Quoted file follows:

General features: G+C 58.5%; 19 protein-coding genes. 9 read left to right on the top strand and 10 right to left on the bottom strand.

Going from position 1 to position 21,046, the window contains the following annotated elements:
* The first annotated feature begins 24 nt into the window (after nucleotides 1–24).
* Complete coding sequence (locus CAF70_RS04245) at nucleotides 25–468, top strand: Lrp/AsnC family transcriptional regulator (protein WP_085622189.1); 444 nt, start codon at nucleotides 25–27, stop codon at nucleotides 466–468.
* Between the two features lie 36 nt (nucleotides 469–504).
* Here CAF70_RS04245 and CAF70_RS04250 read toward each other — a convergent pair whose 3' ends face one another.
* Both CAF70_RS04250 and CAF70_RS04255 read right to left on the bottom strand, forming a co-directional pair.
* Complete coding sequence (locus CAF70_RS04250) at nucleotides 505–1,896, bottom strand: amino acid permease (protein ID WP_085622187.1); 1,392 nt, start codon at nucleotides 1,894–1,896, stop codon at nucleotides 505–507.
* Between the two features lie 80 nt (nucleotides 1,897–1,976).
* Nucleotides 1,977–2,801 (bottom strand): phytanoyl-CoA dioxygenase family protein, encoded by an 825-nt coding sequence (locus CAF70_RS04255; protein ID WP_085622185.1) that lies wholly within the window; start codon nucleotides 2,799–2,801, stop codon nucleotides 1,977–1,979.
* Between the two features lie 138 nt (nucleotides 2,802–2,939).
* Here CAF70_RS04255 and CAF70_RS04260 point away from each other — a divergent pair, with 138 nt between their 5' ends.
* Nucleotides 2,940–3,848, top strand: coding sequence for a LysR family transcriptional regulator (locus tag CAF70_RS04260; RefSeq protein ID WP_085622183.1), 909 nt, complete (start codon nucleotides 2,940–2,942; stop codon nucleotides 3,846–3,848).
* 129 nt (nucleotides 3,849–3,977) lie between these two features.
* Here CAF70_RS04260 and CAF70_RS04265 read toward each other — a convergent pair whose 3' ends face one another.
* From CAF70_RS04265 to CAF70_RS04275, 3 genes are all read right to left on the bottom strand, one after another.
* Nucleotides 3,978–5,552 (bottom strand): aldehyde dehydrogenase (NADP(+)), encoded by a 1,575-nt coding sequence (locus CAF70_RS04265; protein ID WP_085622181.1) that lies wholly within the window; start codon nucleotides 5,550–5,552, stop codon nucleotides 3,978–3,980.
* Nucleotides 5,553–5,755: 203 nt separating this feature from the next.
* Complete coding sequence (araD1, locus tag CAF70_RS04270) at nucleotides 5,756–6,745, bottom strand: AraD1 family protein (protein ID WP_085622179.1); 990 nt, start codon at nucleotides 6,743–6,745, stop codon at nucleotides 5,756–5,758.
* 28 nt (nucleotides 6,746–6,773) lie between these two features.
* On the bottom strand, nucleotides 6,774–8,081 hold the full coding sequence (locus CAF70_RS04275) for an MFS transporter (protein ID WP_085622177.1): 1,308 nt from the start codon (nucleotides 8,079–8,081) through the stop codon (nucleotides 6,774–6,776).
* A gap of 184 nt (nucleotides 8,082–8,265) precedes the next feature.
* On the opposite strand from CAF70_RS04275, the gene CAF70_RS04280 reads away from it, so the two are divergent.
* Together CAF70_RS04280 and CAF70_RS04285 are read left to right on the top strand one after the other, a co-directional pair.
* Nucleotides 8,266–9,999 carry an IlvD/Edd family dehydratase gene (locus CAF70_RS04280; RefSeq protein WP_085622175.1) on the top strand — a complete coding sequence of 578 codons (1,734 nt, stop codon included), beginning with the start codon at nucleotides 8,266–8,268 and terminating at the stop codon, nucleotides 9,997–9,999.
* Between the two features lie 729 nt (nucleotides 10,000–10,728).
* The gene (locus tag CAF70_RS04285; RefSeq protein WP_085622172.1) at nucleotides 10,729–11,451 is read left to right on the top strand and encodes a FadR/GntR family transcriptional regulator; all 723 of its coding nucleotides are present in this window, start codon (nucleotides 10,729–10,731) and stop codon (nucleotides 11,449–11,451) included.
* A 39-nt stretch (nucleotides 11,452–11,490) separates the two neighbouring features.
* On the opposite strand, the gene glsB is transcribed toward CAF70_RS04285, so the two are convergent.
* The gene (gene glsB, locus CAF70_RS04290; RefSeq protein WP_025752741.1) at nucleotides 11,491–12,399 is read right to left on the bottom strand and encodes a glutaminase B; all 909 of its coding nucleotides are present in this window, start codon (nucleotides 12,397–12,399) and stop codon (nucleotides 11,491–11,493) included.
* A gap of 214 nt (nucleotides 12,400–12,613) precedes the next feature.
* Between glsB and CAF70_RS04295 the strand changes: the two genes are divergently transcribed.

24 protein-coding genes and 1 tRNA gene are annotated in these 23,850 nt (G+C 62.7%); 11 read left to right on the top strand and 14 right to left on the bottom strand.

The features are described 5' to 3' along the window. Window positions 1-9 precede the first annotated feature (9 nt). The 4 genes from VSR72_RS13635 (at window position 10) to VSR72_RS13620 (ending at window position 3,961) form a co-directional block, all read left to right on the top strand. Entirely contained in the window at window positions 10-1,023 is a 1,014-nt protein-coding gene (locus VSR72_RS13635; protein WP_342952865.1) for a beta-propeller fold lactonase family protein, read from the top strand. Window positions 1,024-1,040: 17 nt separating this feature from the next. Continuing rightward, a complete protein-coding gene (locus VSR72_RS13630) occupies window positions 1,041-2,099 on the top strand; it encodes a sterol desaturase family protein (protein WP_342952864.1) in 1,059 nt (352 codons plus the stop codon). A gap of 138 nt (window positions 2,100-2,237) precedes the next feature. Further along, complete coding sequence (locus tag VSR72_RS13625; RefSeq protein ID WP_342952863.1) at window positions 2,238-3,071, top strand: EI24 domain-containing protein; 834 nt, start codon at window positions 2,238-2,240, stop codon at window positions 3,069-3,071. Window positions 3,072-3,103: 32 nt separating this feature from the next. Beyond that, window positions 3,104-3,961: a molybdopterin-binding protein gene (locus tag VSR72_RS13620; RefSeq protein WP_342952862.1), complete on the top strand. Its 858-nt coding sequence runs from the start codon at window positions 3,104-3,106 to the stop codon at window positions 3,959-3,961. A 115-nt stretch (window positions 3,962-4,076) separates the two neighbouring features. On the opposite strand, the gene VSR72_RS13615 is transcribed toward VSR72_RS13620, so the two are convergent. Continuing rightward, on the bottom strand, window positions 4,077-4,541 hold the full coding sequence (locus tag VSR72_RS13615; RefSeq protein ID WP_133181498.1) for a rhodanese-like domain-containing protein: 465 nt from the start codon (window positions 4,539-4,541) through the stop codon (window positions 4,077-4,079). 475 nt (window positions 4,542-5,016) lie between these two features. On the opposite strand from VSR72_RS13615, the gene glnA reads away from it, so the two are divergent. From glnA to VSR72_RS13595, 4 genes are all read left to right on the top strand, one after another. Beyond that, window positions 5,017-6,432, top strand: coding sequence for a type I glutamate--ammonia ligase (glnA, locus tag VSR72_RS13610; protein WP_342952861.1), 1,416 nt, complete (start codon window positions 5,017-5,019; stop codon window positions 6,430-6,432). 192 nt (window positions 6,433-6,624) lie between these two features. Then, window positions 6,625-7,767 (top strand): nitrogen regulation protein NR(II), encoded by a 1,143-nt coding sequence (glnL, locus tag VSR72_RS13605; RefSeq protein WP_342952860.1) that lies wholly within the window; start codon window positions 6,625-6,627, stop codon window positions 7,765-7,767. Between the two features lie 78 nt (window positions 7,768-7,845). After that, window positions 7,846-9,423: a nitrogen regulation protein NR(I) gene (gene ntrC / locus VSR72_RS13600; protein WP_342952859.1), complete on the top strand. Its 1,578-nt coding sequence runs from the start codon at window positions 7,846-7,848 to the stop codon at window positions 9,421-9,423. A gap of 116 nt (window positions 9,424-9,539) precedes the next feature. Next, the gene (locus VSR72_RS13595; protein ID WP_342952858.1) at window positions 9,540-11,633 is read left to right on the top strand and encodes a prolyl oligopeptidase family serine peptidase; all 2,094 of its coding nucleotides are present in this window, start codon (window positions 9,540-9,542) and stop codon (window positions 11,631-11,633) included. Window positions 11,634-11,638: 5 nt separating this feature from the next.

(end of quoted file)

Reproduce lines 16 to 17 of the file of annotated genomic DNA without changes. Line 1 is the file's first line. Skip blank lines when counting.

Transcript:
* From CAF70_RS04265 to CAF70_RS04275, 3 genes are all read right to left on the bottom strand, one after another.
* Nucleotides 3,978–5,552 (bottom strand): aldehyde dehydrogenase (NADP(+)), encoded by a 1,575-nt coding sequence (locus CAF70_RS04265; protein ID WP_085622181.1) that lies wholly within the window; start codon nucleotides 5,550–5,552, stop codon nucleotides 3,978–3,980.